9 Matching Annotations
  1. Oct 2020
      • praxis - what is it? Why is it important for educators and practitioners?

      • praxis has a moral purpose

      Kemmis & Smith (2008:4) regard praxis as action that is 'enlightened and elevated' in which a practitioner considers the interests of themselves, their learners and those interest that may benefit society generally.

      an example of this might be engaging in recycling from all perspectives in the classroom, through our words and beliefs and also our actions and emphasizing the importance for each of us as individuals and us together as a society, as a whole;

      praxis is being phased out in favor of practices, which are more akin to following rules than to enacting moral agency

      p5: "praxis demands creative thinking, care, compassion and critical consciousness - thinking outside or beyond the rules"

  2. Sep 2020
    1. Critical

      This is perhaps a good definition that should be used both in undergraduate and postgraduate studies at the point of induction and throughout academic studies

    1. But have you evidenced your reflection today? Almost certainly 'sorry, too busy at the moment'.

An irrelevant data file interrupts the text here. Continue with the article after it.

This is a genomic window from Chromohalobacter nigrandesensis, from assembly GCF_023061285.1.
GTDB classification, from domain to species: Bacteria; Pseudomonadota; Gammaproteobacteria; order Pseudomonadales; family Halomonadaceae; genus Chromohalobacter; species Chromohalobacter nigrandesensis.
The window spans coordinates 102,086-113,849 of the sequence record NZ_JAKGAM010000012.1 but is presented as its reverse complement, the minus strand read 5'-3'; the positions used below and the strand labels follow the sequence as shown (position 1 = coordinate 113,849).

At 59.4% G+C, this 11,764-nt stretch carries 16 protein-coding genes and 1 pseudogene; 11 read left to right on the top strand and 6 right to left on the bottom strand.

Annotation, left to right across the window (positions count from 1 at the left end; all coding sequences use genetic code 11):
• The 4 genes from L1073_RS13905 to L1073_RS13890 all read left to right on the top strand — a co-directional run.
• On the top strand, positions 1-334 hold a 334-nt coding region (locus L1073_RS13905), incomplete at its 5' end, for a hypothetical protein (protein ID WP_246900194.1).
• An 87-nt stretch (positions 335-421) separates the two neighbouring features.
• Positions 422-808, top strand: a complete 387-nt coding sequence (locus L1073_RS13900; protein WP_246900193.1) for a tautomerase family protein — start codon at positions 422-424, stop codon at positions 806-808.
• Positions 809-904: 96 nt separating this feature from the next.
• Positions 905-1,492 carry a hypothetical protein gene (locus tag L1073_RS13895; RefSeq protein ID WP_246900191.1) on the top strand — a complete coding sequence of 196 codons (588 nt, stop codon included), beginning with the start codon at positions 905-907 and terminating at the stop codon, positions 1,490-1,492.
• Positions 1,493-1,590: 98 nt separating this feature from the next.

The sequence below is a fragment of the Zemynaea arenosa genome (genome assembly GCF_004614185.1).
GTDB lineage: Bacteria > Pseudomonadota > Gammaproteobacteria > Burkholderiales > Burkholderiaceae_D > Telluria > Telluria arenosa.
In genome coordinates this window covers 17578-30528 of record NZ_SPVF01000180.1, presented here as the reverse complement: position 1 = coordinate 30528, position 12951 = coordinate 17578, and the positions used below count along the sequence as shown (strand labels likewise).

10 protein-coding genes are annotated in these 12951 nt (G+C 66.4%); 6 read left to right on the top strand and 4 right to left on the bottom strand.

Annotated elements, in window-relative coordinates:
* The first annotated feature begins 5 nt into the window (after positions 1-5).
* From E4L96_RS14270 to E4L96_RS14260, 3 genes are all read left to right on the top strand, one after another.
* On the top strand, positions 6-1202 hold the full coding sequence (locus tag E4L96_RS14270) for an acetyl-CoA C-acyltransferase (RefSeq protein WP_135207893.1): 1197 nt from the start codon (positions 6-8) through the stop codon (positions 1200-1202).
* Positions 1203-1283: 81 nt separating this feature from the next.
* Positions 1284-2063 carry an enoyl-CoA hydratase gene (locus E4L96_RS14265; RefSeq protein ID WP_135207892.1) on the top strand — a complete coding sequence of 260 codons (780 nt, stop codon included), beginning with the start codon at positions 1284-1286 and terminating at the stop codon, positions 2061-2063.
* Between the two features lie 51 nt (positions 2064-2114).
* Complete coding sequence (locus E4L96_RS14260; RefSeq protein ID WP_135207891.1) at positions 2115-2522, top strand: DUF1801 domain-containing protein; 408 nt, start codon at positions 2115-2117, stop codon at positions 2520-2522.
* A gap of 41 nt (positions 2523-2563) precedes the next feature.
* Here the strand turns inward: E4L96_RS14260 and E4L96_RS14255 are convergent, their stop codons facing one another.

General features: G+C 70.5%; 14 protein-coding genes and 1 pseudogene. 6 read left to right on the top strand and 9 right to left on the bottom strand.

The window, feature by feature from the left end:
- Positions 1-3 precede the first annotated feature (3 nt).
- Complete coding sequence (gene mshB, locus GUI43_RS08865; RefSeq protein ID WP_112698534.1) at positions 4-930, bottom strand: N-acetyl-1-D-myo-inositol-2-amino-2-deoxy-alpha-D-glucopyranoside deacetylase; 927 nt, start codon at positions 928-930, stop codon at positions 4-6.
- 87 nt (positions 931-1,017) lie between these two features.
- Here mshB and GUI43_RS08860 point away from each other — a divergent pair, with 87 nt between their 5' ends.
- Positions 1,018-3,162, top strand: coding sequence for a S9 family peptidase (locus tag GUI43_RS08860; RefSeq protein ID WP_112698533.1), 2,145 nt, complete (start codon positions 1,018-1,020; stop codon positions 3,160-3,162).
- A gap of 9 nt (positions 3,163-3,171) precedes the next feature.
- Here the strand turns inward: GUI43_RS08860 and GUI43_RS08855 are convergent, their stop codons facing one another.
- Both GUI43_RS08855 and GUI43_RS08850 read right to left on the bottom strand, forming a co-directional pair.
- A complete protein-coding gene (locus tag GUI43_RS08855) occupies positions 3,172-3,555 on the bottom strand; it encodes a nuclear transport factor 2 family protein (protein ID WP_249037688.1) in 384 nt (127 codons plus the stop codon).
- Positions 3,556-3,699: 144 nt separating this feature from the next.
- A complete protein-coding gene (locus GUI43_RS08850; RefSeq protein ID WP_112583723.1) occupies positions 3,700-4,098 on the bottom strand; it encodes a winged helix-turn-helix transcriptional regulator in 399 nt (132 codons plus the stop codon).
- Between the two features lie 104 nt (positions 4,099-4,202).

building reflection as a habit is a process that takes time; it's something that some don't often 'just do' without some motivation

    1. professional learning accounts: reflection is related to the review and development of practice.

      professional practice - Moon and others

  3. Jul 2020
    1. My graduate education encouraged me to think of students as antagonists, always trying to get one over on their instructors.

      This is too often replicated, which leads to a sort of unhelpful cynicism rather than a healthy dose of skepticism

    1. The word “pedagogy,” as we use it, defines the work of education at the intersection of theory and practice — the act of teaching that derives from reflection and which inspires reflection again. Pedagogy is both where “critical” and “digital” terminate, and also the whole terrain of teaching.

      I agree with this. Creating divisions on how pedagogy relates to one age group over another takes away from the key developments around education and pedagogy, and creates a slightly more disconnected, disjointed field for education. Good education and educational practices are just that - the subject or age specificity can distract from otherwise good practices and theories that can and often do transcend the disciplines.

    1. digital humanities, educational technology, digital writing, social justice, plagiarism and academic integrity, instructional design, and more

      critical digital pedagogy is intersectional

    1. commercial textbook companies

      Consider the questions:

      • What publishers have you come across?
      • Who publishes your textbooks?
      • What percentage of the cost goes back to the author(s)
      • What is the ecological cost of your textbooks?
    2. social justice

      Give some examples of how this can affect students.

      What are reasons that textbooks should not be free?